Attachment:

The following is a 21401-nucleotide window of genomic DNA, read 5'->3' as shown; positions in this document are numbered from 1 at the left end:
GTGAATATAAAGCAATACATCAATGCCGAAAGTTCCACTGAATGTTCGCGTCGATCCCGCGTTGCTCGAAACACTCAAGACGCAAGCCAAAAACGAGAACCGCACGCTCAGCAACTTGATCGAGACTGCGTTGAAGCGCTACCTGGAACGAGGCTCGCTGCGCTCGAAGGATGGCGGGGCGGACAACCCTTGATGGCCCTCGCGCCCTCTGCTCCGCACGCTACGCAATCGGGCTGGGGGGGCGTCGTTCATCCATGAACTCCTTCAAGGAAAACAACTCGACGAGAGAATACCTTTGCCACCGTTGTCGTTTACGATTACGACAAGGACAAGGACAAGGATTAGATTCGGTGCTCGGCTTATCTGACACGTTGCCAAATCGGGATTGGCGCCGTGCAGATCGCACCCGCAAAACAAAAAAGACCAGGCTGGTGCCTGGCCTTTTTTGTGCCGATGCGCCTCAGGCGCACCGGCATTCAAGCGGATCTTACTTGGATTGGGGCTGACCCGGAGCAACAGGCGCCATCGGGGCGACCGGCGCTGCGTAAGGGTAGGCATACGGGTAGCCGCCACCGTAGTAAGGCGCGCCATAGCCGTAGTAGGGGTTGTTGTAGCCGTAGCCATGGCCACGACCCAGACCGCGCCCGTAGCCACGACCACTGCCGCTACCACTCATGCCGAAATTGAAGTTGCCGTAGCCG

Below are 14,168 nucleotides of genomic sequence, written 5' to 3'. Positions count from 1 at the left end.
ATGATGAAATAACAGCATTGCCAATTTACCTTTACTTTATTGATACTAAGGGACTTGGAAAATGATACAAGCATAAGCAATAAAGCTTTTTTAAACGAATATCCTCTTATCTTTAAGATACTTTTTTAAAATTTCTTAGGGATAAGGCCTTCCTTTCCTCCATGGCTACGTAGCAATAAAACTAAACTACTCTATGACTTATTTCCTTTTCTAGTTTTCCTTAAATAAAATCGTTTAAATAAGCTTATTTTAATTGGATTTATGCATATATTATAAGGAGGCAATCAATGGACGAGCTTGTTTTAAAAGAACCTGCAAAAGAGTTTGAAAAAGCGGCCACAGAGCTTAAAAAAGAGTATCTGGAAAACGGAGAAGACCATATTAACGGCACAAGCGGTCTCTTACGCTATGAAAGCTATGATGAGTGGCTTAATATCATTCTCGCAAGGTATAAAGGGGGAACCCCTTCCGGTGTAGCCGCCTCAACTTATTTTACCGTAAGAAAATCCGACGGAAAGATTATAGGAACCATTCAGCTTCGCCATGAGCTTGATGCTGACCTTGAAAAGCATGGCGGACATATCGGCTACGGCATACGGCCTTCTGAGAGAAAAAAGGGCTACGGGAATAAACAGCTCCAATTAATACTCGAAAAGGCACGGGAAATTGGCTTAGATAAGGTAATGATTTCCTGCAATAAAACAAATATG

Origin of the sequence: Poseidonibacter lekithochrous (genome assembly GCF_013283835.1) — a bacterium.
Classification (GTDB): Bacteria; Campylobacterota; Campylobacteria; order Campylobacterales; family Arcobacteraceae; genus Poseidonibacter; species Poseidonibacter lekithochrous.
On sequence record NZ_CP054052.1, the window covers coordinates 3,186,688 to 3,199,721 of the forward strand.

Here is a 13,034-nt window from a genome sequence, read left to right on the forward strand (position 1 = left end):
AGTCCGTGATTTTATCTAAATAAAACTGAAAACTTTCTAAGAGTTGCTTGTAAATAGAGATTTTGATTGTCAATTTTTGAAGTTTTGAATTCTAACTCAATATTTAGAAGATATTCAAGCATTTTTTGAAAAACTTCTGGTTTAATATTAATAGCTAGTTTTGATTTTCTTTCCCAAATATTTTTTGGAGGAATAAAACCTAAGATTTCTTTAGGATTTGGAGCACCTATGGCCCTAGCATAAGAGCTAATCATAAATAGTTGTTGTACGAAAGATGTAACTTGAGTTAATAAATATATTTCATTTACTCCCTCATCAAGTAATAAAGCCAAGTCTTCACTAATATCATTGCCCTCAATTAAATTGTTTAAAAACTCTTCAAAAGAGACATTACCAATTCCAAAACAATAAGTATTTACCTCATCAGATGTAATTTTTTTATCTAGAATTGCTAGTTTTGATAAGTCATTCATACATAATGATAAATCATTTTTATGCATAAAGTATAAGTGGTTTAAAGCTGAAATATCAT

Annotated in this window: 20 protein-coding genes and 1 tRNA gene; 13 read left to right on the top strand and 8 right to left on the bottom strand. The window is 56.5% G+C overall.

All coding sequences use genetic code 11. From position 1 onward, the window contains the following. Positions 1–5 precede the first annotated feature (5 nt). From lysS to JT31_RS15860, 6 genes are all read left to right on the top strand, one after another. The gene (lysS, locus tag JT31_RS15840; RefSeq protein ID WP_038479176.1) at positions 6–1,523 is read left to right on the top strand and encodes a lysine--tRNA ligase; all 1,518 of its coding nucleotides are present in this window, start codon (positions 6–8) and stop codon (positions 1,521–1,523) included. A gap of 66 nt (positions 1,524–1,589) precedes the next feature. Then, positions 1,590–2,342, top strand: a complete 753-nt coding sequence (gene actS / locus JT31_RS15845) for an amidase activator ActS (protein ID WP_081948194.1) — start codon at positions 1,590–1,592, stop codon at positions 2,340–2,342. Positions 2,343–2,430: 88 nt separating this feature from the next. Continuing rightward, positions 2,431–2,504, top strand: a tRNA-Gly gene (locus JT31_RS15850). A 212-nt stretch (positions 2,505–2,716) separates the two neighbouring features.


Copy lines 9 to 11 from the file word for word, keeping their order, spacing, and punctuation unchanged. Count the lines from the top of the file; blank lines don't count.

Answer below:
AGTCCGTGATTTTATCTAAATAAAACTGAAAACTTTCTAAGAGTTGCTTGTAAATAGAGATTTTGATTGTCAATTTTTGAAGTTTTGAATTCTAACTCAATATTTAGAAGATATTCAAGCATTTTTTGAAAAACTTCTGGTTTAATATTAATAGCTAGTTTTGATTTTCTTTCCCAAATATTTTTTGGAGGAATAAAACCTAAGATTTCTTTAGGATTTGGAGCACCTATGGCCCTAGCATAAGAGCTAATCATAAATAGTTGTTGTACGAAAGATGTAACTTGAGTTAATAAATATATTTCATTTACTCCCTCATCAAGTAATAAAGCCAAGTCTTCACTAATATCATTGCCCTCAATTAAATTGTTTAAAAACTCTTCAAAAGAGACATTACCAATTCCAAAACAATAAGTATTTACCTCATCAGATGTAATTTTTTTATCTAGAATTGCTAGTTTTGATAAGTCATTCATACATAATGATAAATCATTTTTATGCATAAAGTATAAGTGGTTTAAAGCTGAAATATCAT

Annotated in this window: 20 protein-coding genes and 1 tRNA gene; 13 read left to right on the top strand and 8 right to left on the bottom strand. The window is 56.5% G+C overall.

All coding sequences use genetic code 11. From position 1 onward, the window contains the following. Positions 1–5 precede the first annotated feature (5 nt). From lysS to JT31_RS15860, 6 genes are all read left to right on the top strand, one after another. The gene (lysS, locus tag JT31_RS15840; RefSeq protein ID WP_038479176.1) at positions 6–1,523 is read left to right on the top strand and encodes a lysine--tRNA ligase; all 1,518 of its coding nucleotides are present in this window, start codon (positions 6–8) and stop codon (positions 1,521–1,523) included. A gap of 66 nt (positions 1,524–1,589) precedes the next feature. Then, positions 1,590–2,342, top strand: a complete 753-nt coding sequence (gene actS / locus JT31_RS15845) for an amidase activator ActS (protein ID WP_081948194.1) — start codon at positions 1,590–1,592, stop codon at positions 2,340–2,342. Positions 2,343–2,430: 88 nt separating this feature from the next. Continuing rightward, positions 2,431–2,504, top strand: a tRNA-Gly gene (locus JT31_RS15850). A 212-nt stretch (positions 2,505–2,716) separates the two neighbouring features.